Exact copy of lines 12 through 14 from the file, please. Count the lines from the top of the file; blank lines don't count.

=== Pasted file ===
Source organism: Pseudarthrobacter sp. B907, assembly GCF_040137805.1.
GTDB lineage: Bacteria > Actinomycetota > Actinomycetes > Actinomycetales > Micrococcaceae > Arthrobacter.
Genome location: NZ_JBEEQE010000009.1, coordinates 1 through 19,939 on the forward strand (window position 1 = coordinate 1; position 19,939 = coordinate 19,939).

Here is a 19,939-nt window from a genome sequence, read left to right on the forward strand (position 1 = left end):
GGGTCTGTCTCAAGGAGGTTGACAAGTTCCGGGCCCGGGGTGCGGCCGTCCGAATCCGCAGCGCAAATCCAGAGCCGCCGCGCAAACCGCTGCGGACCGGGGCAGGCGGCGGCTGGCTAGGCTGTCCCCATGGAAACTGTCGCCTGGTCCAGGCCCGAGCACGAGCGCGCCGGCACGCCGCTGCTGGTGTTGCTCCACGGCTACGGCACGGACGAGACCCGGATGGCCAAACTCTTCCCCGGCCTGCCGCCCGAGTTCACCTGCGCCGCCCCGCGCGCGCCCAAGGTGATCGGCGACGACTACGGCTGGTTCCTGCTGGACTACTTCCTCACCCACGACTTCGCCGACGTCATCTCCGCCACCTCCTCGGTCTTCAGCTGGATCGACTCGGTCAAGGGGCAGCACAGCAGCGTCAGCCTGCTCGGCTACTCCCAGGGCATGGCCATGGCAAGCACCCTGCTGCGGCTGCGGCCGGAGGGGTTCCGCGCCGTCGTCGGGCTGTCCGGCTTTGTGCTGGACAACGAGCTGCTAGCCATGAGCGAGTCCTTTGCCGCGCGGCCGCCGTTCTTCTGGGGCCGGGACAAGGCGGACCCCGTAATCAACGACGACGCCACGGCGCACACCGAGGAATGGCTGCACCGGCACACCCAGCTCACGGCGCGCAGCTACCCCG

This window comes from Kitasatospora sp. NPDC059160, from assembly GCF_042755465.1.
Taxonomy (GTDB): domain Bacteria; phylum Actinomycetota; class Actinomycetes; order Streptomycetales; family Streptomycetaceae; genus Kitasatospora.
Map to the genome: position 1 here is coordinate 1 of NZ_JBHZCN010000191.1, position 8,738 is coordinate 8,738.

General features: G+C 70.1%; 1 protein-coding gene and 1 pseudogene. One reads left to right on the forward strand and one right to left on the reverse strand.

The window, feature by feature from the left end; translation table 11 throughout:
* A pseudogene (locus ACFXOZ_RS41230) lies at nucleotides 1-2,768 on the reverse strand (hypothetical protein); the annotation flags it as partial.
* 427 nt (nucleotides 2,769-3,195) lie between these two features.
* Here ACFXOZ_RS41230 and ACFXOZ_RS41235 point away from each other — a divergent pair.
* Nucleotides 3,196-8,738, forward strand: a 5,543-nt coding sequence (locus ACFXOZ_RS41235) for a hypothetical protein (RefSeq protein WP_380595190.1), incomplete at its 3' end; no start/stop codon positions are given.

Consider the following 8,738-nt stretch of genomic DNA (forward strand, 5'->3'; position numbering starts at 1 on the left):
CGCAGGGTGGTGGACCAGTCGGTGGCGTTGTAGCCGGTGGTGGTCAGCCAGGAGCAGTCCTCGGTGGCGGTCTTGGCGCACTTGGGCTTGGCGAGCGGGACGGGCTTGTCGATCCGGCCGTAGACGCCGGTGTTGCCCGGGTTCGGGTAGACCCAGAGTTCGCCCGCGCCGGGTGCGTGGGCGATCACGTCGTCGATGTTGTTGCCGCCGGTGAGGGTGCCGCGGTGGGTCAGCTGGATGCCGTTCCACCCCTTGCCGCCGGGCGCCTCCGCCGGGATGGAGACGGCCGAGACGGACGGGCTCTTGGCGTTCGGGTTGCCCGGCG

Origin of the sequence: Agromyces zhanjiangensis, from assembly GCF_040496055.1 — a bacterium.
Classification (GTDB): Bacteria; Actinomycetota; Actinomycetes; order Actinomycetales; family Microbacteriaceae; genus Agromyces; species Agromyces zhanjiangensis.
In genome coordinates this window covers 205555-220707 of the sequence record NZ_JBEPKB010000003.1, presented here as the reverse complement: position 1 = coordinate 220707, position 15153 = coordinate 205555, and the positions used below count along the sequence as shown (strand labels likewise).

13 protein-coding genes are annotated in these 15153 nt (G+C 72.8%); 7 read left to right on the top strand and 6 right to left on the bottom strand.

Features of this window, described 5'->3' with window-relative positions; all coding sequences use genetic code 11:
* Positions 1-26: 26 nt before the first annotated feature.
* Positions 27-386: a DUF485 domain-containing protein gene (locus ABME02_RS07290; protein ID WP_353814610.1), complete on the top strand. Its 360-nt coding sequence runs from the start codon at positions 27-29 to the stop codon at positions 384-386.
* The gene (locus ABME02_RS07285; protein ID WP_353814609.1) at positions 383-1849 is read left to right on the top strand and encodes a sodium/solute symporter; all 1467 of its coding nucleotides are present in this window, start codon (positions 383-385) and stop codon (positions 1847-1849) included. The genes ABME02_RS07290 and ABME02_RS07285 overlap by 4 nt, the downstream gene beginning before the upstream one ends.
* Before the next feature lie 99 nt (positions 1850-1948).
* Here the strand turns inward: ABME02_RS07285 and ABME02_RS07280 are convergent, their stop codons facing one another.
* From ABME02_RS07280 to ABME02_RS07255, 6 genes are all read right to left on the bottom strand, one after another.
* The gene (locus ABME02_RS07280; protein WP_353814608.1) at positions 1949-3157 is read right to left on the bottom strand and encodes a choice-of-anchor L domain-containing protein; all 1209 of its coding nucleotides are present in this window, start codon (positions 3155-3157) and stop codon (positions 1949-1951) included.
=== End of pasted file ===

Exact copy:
* 427 nt (nucleotides 2,769-3,195) lie between these two features.
* Here ACFXOZ_RS41230 and ACFXOZ_RS41235 point away from each other — a divergent pair.
* Nucleotides 3,196-8,738, forward strand: a 5,543-nt coding sequence (locus ACFXOZ_RS41235) for a hypothetical protein (RefSeq protein WP_380595190.1), incomplete at its 3' end; no start/stop codon positions are given.